Then, select the location in the garden where you’d like to erect your scarecrow. Build the frame by nailing the shorter board horizontally about three-quarters of the way to the top of the larger board. Cut a hole in the seat of the pants, then slide the pair of pants up and over the bottom of the long board.
Next, you’ll pull the jeans so that the bottoms are 8-10 inches from the bottom of the board. Nail the back of the jeans to the board to hold them there. Stuff the legs with straw.
Put the shirt over the horizontal board (I’ve found that a button-down shirt works better for this than a slip-on). Raise your scarecrow into an upright position, then hammer the board several inches into the ground. Tuck the shirt into the jeans, stuff with straw, and make sure the shirt is nailed into the back of the board.
Next, roll a bunch of straw into the piece of burlap. Use twine to secure the edges of the burlap so that it forms a “pocket.” Then, you will use another piece of twine to secure the ball to the top of the scarecrow board. This will serve as the head of the scarecrow.
You can cut the pieces of felt to form the eyes, nose, and mouth of the scarecrow. Then just glue those to his face. As one last finishing touch, put a hat on top of the scarecrow’s head and secure it with twine or glue.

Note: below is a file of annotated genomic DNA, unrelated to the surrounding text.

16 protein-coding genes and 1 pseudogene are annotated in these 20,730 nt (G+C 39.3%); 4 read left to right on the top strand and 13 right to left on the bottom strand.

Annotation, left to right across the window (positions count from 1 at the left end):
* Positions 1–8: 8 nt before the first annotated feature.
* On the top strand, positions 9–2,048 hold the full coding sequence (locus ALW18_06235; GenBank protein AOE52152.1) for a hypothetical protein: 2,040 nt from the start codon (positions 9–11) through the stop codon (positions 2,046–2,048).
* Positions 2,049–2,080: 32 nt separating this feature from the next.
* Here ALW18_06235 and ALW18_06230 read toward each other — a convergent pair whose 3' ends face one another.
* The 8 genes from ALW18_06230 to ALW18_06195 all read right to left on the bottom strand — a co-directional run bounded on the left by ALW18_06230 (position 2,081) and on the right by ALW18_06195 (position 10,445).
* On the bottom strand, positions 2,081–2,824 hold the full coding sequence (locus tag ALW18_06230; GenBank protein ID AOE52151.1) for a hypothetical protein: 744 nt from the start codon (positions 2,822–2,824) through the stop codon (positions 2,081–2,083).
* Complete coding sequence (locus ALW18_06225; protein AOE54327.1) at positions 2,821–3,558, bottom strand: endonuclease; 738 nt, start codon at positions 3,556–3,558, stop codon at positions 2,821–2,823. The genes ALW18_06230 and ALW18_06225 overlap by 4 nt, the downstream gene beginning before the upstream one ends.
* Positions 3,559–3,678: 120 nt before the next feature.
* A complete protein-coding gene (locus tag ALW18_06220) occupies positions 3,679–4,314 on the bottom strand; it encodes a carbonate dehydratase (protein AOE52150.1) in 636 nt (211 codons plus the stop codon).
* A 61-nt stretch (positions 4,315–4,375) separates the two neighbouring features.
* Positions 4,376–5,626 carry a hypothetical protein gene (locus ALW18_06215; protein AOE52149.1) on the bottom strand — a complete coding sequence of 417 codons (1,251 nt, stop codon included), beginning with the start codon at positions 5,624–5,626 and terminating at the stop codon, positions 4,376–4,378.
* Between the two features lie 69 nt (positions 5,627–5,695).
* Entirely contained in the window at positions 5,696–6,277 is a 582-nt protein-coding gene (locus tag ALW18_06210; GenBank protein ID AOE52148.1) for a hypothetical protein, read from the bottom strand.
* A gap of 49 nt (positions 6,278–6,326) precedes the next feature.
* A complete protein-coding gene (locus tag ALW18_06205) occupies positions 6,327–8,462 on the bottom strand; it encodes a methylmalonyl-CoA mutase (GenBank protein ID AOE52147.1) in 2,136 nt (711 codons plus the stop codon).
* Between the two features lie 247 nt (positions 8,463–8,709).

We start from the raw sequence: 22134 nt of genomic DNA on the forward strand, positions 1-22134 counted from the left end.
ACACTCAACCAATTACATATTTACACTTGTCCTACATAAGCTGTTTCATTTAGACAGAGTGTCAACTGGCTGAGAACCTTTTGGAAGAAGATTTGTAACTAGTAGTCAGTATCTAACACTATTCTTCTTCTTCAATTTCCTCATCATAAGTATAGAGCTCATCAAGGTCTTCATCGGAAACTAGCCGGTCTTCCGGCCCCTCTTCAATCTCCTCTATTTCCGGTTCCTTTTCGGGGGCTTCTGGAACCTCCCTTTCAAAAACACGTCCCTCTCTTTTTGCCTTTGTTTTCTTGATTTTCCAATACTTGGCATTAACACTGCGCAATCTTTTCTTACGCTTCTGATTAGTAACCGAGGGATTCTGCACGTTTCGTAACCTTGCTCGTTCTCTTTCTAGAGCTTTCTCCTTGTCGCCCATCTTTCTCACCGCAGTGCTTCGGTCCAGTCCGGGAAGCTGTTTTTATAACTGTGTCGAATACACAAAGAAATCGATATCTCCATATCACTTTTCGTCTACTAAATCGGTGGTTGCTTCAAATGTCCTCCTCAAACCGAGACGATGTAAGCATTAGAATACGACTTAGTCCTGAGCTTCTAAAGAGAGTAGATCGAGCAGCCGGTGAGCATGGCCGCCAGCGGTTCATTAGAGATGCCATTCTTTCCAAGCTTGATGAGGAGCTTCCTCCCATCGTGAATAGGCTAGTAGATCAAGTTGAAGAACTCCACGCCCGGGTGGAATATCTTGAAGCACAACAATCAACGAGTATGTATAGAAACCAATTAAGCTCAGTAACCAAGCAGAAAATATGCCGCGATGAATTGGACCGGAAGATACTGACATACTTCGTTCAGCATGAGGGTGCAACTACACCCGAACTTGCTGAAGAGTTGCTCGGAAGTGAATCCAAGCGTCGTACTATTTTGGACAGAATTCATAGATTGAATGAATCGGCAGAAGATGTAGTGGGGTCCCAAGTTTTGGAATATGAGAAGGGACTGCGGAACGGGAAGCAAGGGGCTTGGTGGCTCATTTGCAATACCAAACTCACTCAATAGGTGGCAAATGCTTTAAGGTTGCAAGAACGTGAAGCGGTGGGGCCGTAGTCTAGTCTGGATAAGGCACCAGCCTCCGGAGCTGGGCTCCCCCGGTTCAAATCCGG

You can even add a pair of boots, if you’d like!
2. Pumpkin Head Scarecrow
I absolutely love the idea of using a pumpkin for the head of a scarecrow. It’s fun and festive without being too creepy – as many scarecrows are!
You can get ideas on how to build it here.
3. Spooky Scarecrow
I don’t love being scared, but if spooky Halloween decorations are your thing, you may want to build this spooky scarecrow for your lawn.
Here is the tutorial.
4. Slouching Scarecrow
Scarecrows usually stand upright, but if you’d like yours to be relaxed, you can follow this tutorial to make one for your porch.
5. Scarecrows in Love
Want to make a scarecrow pair? Follow these tips!
6. Family of Scarecrows
This fun tutorial will teach you how to make an entire family of scarecrows. Cluster them together for a hospitable feel or spread them out all over your garden and lawn!
7. Cheerful Scarecrow
This bright and sunny scarecrow is a great way to spruce up your porch or garden. You can find tips on how to make it here.
8. Painted Scarecrow
You’ll only get a scarecrow head with this method, but it’s a cute craft that will look great on your porch. Here is the guide.
9. Tomato Cage Scarecrow
Make the most of those tomato cages you have lying around to build this fun scarecrow. You’ll be able to keep your country decor traditional – and functional, too.
Here are the instructions.
10. Clay Pot Scarecrow